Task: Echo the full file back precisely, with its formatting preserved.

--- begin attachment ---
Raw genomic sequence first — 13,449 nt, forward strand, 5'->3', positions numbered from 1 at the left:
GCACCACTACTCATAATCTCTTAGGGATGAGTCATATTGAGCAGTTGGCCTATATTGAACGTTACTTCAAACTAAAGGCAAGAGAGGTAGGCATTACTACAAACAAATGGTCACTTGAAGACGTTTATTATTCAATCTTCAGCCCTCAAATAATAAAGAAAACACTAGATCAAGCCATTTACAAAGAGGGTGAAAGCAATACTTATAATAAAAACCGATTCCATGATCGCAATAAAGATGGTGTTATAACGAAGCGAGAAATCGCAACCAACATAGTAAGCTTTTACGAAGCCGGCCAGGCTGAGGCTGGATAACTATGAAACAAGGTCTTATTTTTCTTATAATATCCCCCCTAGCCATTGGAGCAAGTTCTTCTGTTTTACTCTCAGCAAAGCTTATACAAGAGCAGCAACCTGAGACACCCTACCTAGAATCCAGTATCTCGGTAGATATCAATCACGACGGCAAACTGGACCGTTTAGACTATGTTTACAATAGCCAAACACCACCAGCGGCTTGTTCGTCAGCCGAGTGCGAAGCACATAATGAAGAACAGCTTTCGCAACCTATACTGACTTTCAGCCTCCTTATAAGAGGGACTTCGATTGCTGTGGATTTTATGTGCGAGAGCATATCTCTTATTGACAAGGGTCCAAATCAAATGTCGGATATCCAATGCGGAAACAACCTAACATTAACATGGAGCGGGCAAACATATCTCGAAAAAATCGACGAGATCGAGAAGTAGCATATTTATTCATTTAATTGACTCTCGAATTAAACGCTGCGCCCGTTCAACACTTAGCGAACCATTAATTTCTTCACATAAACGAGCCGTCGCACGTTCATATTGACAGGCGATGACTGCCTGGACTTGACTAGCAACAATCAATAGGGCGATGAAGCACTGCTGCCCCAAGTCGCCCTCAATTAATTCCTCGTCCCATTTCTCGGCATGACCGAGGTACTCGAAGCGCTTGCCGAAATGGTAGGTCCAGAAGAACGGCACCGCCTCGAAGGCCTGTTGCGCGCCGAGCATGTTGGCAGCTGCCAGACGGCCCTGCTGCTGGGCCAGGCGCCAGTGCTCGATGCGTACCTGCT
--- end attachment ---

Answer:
Raw genomic sequence first — 13,449 nt, forward strand, 5'->3', positions numbered from 1 at the left:
GCACCACTACTCATAATCTCTTAGGGATGAGTCATATTGAGCAGTTGGCCTATATTGAACGTTACTTCAAACTAAAGGCAAGAGAGGTAGGCATTACTACAAACAAATGGTCACTTGAAGACGTTTATTATTCAATCTTCAGCCCTCAAATAATAAAGAAAACACTAGATCAAGCCATTTACAAAGAGGGTGAAAGCAATACTTATAATAAAAACCGATTCCATGATCGCAATAAAGATGGTGTTATAACGAAGCGAGAAATCGCAACCAACATAGTAAGCTTTTACGAAGCCGGCCAGGCTGAGGCTGGATAACTATGAAACAAGGTCTTATTTTTCTTATAATATCCCCCCTAGCCATTGGAGCAAGTTCTTCTGTTTTACTCTCAGCAAAGCTTATACAAGAGCAGCAACCTGAGACACCCTACCTAGAATCCAGTATCTCGGTAGATATCAATCACGACGGCAAACTGGACCGTTTAGACTATGTTTACAATAGCCAAACACCACCAGCGGCTTGTTCGTCAGCCGAGTGCGAAGCACATAATGAAGAACAGCTTTCGCAACCTATACTGACTTTCAGCCTCCTTATAAGAGGGACTTCGATTGCTGTGGATTTTATGTGCGAGAGCATATCTCTTATTGACAAGGGTCCAAATCAAATGTCGGATATCCAATGCGGAAACAACCTAACATTAACATGGAGCGGGCAAACATATCTCGAAAAAATCGACGAGATCGAGAAGTAGCATATTTATTCATTTAATTGACTCTCGAATTAAACGCTGCGCCCGTTCAACACTTAGCGAACCATTAATTTCTTCACATAAACGAGCCGTCGCACGTTCATATTGACAGGCGATGACTGCCTGGACTTGACTAGCAACAATCAATAGGGCGATGAAGCACTGCTGCCCCAAGTCGCCCTCAATTAATTCCTCGTCCCATTTCTCGGCATGACCGAGGTACTCGAAGCGCTTGCCGAAATGGTAGGTCCAGAAGAACGGCACCGCCTCGAAGGCCTGTTGCGCGCCGAGCATGTTGGCAGCTGCCAGACGGCCCTGCTGCTGGGCCAGGCGCCAGTGCTCGATGCGTACCTGCT